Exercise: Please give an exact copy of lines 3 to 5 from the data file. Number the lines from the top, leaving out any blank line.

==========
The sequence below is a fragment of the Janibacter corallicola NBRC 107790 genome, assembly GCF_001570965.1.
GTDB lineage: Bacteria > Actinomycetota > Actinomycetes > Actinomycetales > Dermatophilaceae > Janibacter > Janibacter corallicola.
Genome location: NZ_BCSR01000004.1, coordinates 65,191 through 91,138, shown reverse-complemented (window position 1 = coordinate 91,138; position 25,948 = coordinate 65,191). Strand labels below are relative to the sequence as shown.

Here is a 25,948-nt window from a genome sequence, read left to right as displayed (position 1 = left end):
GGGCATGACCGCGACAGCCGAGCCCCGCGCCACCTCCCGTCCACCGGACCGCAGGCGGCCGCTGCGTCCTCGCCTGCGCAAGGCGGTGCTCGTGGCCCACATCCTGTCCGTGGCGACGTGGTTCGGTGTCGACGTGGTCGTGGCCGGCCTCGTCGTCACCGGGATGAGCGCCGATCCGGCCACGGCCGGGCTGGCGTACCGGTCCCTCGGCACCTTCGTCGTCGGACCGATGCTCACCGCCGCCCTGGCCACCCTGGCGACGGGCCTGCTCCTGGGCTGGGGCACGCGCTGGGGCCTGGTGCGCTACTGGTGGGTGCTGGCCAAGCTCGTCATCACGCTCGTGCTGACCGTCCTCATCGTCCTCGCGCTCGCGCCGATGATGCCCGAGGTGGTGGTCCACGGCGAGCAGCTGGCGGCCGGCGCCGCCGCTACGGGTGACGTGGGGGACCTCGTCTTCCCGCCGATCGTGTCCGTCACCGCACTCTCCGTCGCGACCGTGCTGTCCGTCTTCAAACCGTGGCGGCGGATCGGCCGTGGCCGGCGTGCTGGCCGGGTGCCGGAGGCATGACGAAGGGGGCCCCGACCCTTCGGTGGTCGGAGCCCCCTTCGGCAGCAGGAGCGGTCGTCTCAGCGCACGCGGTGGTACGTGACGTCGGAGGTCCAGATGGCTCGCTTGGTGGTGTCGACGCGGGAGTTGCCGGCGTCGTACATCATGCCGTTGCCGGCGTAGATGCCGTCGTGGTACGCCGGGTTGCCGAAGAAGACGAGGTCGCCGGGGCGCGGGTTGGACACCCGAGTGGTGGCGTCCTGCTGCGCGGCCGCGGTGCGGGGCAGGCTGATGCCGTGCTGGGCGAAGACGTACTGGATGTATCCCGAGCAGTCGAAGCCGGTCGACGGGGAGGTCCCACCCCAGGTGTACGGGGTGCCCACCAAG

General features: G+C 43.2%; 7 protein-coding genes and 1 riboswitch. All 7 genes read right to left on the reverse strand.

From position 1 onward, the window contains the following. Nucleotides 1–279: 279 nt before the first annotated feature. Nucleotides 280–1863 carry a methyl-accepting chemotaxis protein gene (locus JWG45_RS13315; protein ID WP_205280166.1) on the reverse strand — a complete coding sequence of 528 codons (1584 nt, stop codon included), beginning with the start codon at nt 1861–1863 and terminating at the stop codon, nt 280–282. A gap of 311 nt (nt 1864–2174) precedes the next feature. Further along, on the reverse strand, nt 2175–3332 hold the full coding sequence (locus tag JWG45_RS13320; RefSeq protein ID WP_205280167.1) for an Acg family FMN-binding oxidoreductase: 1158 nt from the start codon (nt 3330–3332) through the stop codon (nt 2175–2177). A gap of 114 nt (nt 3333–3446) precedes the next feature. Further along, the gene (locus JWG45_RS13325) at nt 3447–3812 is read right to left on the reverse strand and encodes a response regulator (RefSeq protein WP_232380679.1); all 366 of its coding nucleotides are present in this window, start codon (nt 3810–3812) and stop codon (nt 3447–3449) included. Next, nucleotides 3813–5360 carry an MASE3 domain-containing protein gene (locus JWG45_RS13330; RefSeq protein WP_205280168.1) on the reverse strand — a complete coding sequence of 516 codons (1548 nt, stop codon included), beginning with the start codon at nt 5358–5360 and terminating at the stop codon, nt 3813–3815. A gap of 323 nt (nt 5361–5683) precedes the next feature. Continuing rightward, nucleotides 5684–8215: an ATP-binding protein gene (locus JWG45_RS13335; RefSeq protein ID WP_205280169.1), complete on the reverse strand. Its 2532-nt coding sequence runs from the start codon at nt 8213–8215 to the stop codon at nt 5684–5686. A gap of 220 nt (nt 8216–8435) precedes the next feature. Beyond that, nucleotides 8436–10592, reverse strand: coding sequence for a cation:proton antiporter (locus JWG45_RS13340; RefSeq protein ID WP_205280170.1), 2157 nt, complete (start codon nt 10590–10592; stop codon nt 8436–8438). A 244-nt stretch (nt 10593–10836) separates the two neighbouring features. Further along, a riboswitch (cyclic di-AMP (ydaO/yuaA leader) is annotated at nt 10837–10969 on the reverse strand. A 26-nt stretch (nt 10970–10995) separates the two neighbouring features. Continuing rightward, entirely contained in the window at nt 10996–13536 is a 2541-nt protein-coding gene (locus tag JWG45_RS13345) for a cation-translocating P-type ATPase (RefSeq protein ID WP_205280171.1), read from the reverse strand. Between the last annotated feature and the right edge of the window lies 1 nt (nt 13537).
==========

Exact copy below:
Genome location: NZ_BCSR01000004.1, coordinates 65,191 through 91,138, shown reverse-complemented (window position 1 = coordinate 91,138; position 25,948 = coordinate 65,191). Strand labels below are relative to the sequence as shown.

Here is a 25,948-nt window from a genome sequence, read left to right as displayed (position 1 = left end):
GGGCATGACCGCGACAGCCGAGCCCCGCGCCACCTCCCGTCCACCGGACCGCAGGCGGCCGCTGCGTCCTCGCCTGCGCAAGGCGGTGCTCGTGGCCCACATCCTGTCCGTGGCGACGTGGTTCGGTGTCGACGTGGTCGTGGCCGGCCTCGTCGTCACCGGGATGAGCGCCGATCCGGCCACGGCCGGGCTGGCGTACCGGTCCCTCGGCACCTTCGTCGTCGGACCGATGCTCACCGCCGCCCTGGCCACCCTGGCGACGGGCCTGCTCCTGGGCTGGGGCACGCGCTGGGGCCTGGTGCGCTACTGGTGGGTGCTGGCCAAGCTCGTCATCACGCTCGTGCTGACCGTCCTCATCGTCCTCGCGCTCGCGCCGATGATGCCCGAGGTGGTGGTCCACGGCGAGCAGCTGGCGGCCGGCGCCGCCGCTACGGGTGACGTGGGGGACCTCGTCTTCCCGCCGATCGTGTCCGTCACCGCACTCTCCGTCGCGACCGTGCTGTCCGTCTTCAAACCGTGGCGGCGGATCGGCCGTGGCCGGCGTGCTGGCCGGGTGCCGGAGGCATGACGAAGGGGGCCCCGACCCTTCGGTGGTCGGAGCCCCCTTCGGCAGCAGGAGCGGTCGTCTCAGCGCACGCGGTGGTACGTGACGTCGGAGGTCCAGATGGCTCGCTTGGTGGTGTCGACGCGGGAGTTGCCGGCGTCGTACATCATGCCGTTGCCGGCGTAGATGCCGTCGTGGTACGCCGGGTTGCCGAAGAAGACGAGGTCGCCGGGGCGCGGGTTGGACACCCGAGTGGTGGCGTCCTGCTGCGCGGCCGCGGTGCGGGGCAGGCTGATGCCGTGCTGGGCGAAGACGTACTGGATGTATCCCGAGCAGTCGAAGCCGGTCGACGGGGAGGTCCCACCCCAGGTGTACGGGGTGCCCACCAAG